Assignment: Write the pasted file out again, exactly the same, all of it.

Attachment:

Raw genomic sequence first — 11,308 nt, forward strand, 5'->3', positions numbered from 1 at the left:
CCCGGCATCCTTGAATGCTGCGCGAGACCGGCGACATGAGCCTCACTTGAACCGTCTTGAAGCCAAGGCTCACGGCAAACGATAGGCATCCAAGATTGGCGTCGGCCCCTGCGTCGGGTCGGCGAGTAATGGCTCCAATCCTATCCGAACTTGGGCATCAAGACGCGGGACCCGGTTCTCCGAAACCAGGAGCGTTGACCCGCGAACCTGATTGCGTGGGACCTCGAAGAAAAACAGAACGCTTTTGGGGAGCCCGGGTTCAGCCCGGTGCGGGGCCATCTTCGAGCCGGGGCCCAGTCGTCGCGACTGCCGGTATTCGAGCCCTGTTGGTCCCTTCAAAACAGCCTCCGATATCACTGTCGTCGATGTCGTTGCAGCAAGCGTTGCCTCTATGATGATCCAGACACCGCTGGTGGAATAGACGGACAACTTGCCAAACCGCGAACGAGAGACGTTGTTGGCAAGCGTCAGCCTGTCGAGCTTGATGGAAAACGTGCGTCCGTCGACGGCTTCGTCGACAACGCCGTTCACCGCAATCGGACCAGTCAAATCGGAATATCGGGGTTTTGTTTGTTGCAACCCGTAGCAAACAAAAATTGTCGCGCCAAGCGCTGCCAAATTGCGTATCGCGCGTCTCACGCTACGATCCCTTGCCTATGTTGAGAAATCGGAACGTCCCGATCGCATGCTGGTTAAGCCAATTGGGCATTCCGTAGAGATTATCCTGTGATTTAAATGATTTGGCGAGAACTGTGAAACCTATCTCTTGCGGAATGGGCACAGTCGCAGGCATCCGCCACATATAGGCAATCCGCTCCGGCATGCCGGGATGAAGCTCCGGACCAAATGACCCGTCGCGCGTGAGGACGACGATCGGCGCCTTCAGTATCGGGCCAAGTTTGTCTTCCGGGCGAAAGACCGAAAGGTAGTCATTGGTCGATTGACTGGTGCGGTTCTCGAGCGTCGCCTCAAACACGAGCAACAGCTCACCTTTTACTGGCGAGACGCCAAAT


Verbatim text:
Raw genomic sequence first — 11,308 nt, forward strand, 5'->3', positions numbered from 1 at the left:
CCCGGCATCCTTGAATGCTGCGCGAGACCGGCGACATGAGCCTCACTTGAACCGTCTTGAAGCCAAGGCTCACGGCAAACGATAGGCATCCAAGATTGGCGTCGGCCCCTGCGTCGGGTCGGCGAGTAATGGCTCCAATCCTATCCGAACTTGGGCATCAAGACGCGGGACCCGGTTCTCCGAAACCAGGAGCGTTGACCCGCGAACCTGATTGCGTGGGACCTCGAAGAAAAACAGAACGCTTTTGGGGAGCCCGGGTTCAGCCCGGTGCGGGGCCATCTTCGAGCCGGGGCCCAGTCGTCGCGACTGCCGGTATTCGAGCCCTGTTGGTCCCTTCAAAACAGCCTCCGATATCACTGTCGTCGATGTCGTTGCAGCAAGCGTTGCCTCTATGATGATCCAGACACCGCTGGTGGAATAGACGGACAACTTGCCAAACCGCGAACGAGAGACGTTGTTGGCAAGCGTCAGCCTGTCGAGCTTGATGGAAAACGTGCGTCCGTCGACGGCTTCGTCGACAACGCCGTTCACCGCAATCGGACCAGTCAAATCGGAATATCGGGGTTTTGTTTGTTGCAACCCGTAGCAAACAAAAATTGTCGCGCCAAGCGCTGCCAAATTGCGTATCGCGCGTCTCACGCTACGATCCCTTGCCTATGTTGAGAAATCGGAACGTCCCGATCGCATGCTGGTTAAGCCAATTGGGCATTCCGTAGAGATTATCCTGTGATTTAAATGATTTGGCGAGAACTGTGAAACCTATCTCTTGCGGAATGGGCACAGTCGCAGGCATCCGCCACATATAGGCAATCCGCTCCGGCATGCCGGGATGAAGCTCCGGACCAAATGACCCGTCGCGCGTGAGGACGACGATCGGCGCCTTCAGTATCGGGCCAAGTTTGTCTTCCGGGCGAAAGACCGAAAGGTAGTCATTGGTCGATTGACTGGTGCGGTTCTCGAGCGTCGCCTCAAACACGAGCAACAGCTCACCTTTTACTGGCGAGACGCCAAAT